0 comments
 

Many, many indie developers have used the games they grew up with as kids to inspire their own retro-stylized games, but these are usually built on modern hardware. As simple as the games appear, coding them into existence was much harder back when 8 and 16-bit consoles were new and the methods of creating a video game were more primitive. (Though it’s about to get a lot easier with the NES….eleven hours to go).

Matt Phillips had a dream of creating his own Mega Drive game (that’s Genesis for Yanks), but he wasn’t satisfied with just cranking something out for Steam. No, he could only settle for nothing less than the real thing! So he purchased authentic development kits and software from eBay, as well as a Windows 95 computer to run them on. “None of this old equipment works very well anymore. I’ve had more repairs on this thing can I can count,” he says.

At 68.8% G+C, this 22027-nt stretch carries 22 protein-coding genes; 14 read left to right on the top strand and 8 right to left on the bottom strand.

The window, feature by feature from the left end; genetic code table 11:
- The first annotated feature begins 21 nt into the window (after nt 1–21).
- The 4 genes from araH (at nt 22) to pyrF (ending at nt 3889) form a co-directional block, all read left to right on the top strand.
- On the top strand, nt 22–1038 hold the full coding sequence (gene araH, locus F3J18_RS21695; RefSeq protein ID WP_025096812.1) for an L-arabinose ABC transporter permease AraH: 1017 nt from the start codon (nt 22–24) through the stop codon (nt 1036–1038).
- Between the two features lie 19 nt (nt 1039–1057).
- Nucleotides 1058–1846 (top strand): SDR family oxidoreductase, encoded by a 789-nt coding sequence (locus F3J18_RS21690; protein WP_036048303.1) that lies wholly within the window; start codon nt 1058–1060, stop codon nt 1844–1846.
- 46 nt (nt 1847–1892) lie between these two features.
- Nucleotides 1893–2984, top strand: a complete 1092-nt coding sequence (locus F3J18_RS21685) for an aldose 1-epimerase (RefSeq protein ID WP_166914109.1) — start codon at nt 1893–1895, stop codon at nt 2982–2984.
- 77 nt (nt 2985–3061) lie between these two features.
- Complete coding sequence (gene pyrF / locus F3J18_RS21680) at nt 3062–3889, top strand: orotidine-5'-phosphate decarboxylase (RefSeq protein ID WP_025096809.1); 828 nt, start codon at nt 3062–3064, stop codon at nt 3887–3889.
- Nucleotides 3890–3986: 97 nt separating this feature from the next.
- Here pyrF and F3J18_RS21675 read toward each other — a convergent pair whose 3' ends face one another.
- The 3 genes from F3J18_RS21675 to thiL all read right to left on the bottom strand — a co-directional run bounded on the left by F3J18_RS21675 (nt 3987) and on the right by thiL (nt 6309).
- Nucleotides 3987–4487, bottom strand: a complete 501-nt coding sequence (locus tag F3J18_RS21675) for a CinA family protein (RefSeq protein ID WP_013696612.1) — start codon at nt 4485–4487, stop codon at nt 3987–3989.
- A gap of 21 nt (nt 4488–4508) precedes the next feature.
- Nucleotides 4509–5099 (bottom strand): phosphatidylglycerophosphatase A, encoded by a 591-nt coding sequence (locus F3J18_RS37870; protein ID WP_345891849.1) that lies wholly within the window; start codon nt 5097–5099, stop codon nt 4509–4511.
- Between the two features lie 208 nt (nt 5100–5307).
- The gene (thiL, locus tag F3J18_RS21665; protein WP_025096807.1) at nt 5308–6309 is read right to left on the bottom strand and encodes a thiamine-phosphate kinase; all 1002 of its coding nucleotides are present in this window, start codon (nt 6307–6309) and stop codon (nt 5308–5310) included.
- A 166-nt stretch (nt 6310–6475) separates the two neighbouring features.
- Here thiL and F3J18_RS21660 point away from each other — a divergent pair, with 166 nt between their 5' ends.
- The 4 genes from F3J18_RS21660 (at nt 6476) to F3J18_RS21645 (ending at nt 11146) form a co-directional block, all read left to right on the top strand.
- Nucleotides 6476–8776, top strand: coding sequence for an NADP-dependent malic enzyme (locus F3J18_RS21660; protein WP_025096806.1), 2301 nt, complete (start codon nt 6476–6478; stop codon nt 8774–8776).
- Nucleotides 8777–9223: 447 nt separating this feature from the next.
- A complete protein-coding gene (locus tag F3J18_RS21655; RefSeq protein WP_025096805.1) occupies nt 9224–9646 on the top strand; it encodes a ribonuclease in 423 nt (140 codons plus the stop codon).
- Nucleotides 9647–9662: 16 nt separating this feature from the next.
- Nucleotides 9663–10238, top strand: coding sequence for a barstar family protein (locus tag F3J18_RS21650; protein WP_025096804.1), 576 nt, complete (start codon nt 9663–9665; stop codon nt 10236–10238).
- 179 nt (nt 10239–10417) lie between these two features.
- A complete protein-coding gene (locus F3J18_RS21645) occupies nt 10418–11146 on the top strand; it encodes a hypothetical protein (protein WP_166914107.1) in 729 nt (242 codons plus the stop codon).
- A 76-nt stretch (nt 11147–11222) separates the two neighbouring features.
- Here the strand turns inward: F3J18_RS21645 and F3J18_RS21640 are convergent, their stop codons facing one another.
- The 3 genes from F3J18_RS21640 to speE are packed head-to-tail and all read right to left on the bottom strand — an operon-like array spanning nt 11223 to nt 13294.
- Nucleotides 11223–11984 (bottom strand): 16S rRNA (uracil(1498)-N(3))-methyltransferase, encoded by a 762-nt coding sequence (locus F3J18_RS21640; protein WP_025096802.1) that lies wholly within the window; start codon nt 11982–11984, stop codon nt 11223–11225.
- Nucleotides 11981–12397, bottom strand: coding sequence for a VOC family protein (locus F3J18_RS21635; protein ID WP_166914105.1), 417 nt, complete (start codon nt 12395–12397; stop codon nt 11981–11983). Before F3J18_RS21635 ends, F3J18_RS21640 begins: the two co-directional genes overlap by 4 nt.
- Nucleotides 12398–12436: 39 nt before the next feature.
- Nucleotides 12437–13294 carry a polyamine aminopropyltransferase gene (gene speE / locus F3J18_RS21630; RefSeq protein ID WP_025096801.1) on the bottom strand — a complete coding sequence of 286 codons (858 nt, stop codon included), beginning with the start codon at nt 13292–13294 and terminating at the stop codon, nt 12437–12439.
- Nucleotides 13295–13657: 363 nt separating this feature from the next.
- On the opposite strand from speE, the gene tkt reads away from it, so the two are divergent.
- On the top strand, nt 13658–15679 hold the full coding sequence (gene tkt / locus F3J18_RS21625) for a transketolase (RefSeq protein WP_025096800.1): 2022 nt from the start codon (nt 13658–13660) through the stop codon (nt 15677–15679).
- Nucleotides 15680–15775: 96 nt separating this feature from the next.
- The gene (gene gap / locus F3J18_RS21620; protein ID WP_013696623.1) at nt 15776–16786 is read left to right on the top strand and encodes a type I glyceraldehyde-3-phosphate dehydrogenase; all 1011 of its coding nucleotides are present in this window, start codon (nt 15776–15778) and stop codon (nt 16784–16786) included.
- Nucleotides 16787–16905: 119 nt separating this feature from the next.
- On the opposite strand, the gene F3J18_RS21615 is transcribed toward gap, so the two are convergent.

Phillips even had to go retro with the circuitry. Since modern circuit boards are built to accept a higher voltage than the Genesis was capable of putting out, Matt had to track down an anonymous guy from Canada to create the PCBs that would go inside his cartridges — cartridges he had to order from a place in China that would make the mold.

But at last, after many years, he’s done it. There’s a new Mega Drive/Genesis game, about a jumping fox, named “Tanglewood,” coming to a scratched-up console near you. But it won’t bear the Sega Seal of Approval. That was the one thing Phillips couldn’t recreate — he contacted Sega directly and was told they no longer have a department that handles quality testing for games on machines as old as this. They wished him luck anyway.

Watch the full story on BBC Video by going to this link.

Like this Article? Subscribe to Our Feed!

Be the first to comment!
 
Leave a reply »

 

    You must log in to post a comment